Secretary Deb Haaland Visits Utah Monuments

Apr 10, 2021

The boundaries of Bear's Ears National Monument have been the subject of litigation and controversy since they were first drawn in 2016. Secretary of the Interior Department, Deb Haaland, visited the monument to speak with local leaders as part of President Biden's review of monuments.
Credit US Bureau of Land Management

Newly-confirmed U.S. Secretary of the Interior Deb Haaland made her first official trip in her new role this week, and she came to Utah to visit the controversial Bear’s Ears and Grand Staircase Escalante National monuments.

“I'm here to listen, I'm here to learn. I know that decisions about public lands are incredibly impactful to the people who live nearby,” Haaland said in a press conference Thursday.

Haaland, an enrolled member of the Laguna Pueblo tribe, is the first Native American to head the Department of the Interior. She met with local and tribal leaders, state representatives, and stakeholders. Senator Mitt Romney (UT-R) spoke about his hope for the area.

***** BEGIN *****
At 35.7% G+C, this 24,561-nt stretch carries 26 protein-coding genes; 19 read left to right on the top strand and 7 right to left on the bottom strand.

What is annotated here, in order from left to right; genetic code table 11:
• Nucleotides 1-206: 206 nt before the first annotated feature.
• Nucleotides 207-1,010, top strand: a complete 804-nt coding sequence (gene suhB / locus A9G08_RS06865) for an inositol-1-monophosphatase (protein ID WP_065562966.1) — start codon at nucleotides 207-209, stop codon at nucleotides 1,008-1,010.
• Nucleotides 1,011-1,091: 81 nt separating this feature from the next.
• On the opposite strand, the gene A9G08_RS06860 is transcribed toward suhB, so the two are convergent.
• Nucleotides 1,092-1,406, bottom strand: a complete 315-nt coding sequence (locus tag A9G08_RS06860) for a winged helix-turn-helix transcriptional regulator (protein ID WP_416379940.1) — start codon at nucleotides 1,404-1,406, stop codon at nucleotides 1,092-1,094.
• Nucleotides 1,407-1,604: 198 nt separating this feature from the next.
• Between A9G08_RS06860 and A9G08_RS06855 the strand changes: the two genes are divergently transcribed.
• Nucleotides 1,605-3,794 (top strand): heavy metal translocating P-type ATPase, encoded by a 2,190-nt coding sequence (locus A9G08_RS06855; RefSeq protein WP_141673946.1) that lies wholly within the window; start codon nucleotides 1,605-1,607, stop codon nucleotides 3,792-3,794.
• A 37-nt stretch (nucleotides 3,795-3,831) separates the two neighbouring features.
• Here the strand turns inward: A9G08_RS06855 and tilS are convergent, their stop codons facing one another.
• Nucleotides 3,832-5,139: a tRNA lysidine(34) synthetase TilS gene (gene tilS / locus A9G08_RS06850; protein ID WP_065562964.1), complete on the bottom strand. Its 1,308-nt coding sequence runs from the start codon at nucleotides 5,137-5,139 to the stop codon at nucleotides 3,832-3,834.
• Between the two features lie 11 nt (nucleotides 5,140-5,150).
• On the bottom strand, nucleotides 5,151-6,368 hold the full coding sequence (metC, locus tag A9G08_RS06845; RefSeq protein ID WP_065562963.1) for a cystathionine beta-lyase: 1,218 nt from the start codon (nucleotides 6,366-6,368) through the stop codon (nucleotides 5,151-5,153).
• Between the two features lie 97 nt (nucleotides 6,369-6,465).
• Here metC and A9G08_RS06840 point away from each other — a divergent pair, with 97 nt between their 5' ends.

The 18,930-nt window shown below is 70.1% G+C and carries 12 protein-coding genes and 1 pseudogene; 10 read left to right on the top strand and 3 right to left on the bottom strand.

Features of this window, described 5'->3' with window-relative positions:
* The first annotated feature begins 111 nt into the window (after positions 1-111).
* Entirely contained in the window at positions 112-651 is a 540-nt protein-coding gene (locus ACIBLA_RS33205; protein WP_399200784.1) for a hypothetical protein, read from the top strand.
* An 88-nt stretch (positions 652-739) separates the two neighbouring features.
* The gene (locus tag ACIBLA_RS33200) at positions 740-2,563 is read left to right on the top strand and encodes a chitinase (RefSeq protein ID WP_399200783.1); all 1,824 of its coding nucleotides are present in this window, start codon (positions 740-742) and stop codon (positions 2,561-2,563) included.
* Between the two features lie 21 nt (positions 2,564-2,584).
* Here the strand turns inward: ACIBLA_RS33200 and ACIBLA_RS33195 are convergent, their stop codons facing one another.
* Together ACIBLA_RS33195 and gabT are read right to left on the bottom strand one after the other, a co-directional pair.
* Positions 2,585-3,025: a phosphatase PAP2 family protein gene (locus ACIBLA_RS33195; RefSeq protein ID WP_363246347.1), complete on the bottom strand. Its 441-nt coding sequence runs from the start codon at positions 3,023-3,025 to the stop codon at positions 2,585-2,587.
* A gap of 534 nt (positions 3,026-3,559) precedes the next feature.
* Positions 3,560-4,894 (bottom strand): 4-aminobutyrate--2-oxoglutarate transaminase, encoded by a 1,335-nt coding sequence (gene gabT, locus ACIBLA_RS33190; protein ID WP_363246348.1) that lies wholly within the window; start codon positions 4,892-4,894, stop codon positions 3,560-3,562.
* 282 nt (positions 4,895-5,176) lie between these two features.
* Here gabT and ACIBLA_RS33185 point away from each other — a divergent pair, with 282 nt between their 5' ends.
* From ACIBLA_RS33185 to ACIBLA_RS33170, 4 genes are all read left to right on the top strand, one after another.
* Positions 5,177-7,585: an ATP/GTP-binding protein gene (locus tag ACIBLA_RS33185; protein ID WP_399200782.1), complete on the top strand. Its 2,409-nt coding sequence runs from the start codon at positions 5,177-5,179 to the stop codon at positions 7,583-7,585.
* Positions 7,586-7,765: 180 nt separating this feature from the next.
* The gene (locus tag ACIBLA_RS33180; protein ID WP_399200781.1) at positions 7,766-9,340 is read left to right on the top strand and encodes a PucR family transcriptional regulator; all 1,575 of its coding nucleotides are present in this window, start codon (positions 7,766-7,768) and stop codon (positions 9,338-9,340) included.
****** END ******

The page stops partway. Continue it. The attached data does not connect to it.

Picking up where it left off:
“I hope the president is able to take action to bring us together and to find a permanent solution. I think this is an opportunity for finding common ground, no pun intended,” Romney said.

A permanent solution, as Senator Romney mentioned, could consist of legislation from Congress. The 1.3 million acres of Bear’s Ears National Monument were originally designated a national monument through executive order by President Obama in 2016. Less than a year later, President Trump reduced the area to roughly 200,000 acres. Governor Spencer Cox described the last five years of designations as “ping pong.”

“Ping pong is probably the wrong word. Because ping pong is fun. There's nothing fun about what we've been arguing about over the past decade here. And can we find those solutions? I believe so in my heart,” Cox said.

Towns surrounding the monuments’ borders have been caught in the middle of the back and forth. Mayor Tim Young of Monticello, UT,  has felt the impact the monument designation has had on his town. 

“Part of the frustration is, you know, we've already seen an increase in visitation, which we expect to, to see even more of but there's no, no plan has been presented on how to protect the area,” Young said. “All we can do is, you know, put our opinion out there and put our concerns out there.” 

According to Sec. Haaland, this administration is all ears. 

Thank you to KUTV2 for press conference audio.